Published: October 1, 2019 Last updated: October 9, 2019 at 9:14 am

This is the second in a three part series of articles discussing private mortgages. Private mortgages are becoming increasingly common because of extremely high house prices, especially in Canada’s major cities, and as a result of the mortgage stress test. In Part 1, I covered the basics, answering the most frequently asked questions. In this article, I take a deeper dive into when a private mortgage is the right solution, or sometimes the only solution for home buyers and owners. Part 3 answers the question “What is the total cost of a private mortgage?”

When Would You Need a Private Mortgage, and What Scenarios Make Them a Preferred Solution?

Private mortgages are more expensive than traditional mortgages, tend to be for shorter terms, and you should think of them more as a solution to a problem.

I’ll first discuss the types of problems they are a good solution for, and why a loan through a traditional lender may not be possible (which naturally makes a private mortgage the best or only solution). And because a private mortgage is generally considered a temporary solution, I’ll delve into what happens when your private mortgage term is up, and how you transition to a more conventional mortgage product.

Private mortgages are more expensive than traditional mortgages, tend to be for shorter terms, and you should think of them as a solution to a problem. #PrivateMortgageFacts Click To Tweet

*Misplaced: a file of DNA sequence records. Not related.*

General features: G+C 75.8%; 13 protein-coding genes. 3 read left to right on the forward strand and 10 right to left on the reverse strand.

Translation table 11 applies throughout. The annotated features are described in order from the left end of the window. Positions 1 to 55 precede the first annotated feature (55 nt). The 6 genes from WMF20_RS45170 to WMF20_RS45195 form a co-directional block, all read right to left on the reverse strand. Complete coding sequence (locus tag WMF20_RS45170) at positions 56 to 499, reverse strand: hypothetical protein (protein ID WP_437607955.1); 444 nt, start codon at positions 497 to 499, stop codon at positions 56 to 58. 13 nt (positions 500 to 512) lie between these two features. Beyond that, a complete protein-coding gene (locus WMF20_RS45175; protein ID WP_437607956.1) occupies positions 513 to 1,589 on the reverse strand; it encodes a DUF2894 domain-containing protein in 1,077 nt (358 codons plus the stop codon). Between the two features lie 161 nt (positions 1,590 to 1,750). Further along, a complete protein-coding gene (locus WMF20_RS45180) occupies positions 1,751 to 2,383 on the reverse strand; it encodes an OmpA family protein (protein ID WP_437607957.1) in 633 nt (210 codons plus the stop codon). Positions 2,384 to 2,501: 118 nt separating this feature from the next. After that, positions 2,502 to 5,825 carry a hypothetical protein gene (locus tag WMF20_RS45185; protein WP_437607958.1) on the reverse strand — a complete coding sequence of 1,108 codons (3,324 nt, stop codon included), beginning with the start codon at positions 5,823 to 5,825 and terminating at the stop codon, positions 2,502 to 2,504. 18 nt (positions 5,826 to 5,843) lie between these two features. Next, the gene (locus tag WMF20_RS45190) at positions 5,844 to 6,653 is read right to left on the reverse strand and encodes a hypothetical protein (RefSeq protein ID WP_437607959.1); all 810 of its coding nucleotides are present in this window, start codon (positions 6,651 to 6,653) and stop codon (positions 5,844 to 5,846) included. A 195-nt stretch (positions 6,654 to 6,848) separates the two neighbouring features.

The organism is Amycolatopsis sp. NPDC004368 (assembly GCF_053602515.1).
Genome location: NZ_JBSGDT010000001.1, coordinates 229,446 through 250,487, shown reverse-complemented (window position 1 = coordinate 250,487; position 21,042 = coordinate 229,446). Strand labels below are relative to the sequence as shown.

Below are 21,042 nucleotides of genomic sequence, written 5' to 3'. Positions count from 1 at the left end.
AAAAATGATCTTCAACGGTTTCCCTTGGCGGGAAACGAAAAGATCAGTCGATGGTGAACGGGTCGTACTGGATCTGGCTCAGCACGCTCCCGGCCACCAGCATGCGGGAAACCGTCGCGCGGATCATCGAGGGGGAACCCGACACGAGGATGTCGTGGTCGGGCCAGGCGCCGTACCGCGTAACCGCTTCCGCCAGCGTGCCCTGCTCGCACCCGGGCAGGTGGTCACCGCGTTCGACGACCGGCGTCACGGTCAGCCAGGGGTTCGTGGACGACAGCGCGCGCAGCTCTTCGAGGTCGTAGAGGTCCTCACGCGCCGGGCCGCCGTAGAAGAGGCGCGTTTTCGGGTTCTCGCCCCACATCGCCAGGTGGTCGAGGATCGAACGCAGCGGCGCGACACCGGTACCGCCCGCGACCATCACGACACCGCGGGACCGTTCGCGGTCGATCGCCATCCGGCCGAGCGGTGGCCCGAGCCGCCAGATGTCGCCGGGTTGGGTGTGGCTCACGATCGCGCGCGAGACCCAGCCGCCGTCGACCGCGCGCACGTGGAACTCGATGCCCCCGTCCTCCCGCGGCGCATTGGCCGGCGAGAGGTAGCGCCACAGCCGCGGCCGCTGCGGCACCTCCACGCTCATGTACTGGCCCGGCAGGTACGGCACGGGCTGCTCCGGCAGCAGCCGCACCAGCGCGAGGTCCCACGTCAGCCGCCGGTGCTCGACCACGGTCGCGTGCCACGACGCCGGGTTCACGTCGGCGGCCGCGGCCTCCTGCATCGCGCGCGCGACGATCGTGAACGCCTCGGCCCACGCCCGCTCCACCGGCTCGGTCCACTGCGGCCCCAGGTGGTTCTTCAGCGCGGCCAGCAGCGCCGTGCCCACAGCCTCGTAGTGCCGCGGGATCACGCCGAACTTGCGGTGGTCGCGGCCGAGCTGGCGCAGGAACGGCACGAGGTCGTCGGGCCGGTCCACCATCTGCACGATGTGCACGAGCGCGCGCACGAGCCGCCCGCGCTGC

There are 5 major considerations that help determine when a private mortgage is right for you. They are:

  1. What issues preclude you from using an ‘A’ or ‘B’ lender?
  2. Will a private mortgage transaction fix the problem you’re trying to solve?
  3. Even though expensive, will a private mortgage be the lowest cost solution to your problem?
  4. Will you likely need to renew in a year’s time?
  5. Do you have an exit strategy?

Let’s jump right in.

1. What Are the Issues That Preclude an ‘A’ or ‘B’ Lender?

A-lenders offer traditional residential mortgages at the best rates. They are banks, credit unions and monoline lenders, such as MCAP and First National. However, most A-lenders are required to administer the mortgage stress test, which means you must qualify for a loan at a higher rate than your mortgage is offered at to be sure you can still afford it when rates rise.

This is making a normal mortgage harder to qualify for, even for people who would have comfortably sailed through the process just a few years ago.

'A' lenders offer traditional mortgages at the best rates, but must apply Canada's mortgage stress test. Because borrowers must qualify at higher rates, the stress test forces many to consider private lenders. #PrivateMortgageFacts Click To Tweet

Mortgage brokers also have access to alternative mortgage lenders (B-lenders) who offer excellent solutions above and beyond A-lenders. Such solutions offer:

  • Tolerance of damaged credit histories—they will reserve their lowest rates for those with high credit scores (720 and above, sometimes less) but at the same time may entertain your mortgage application with a score as low as 500 or even lower.
  • Receptiveness to forms of income that traditional lenders cannot consider, such as commission income, Airbnb income, tips and contributory income from spouses and other family members not even on title. And most are welcoming of self-employed borrowers.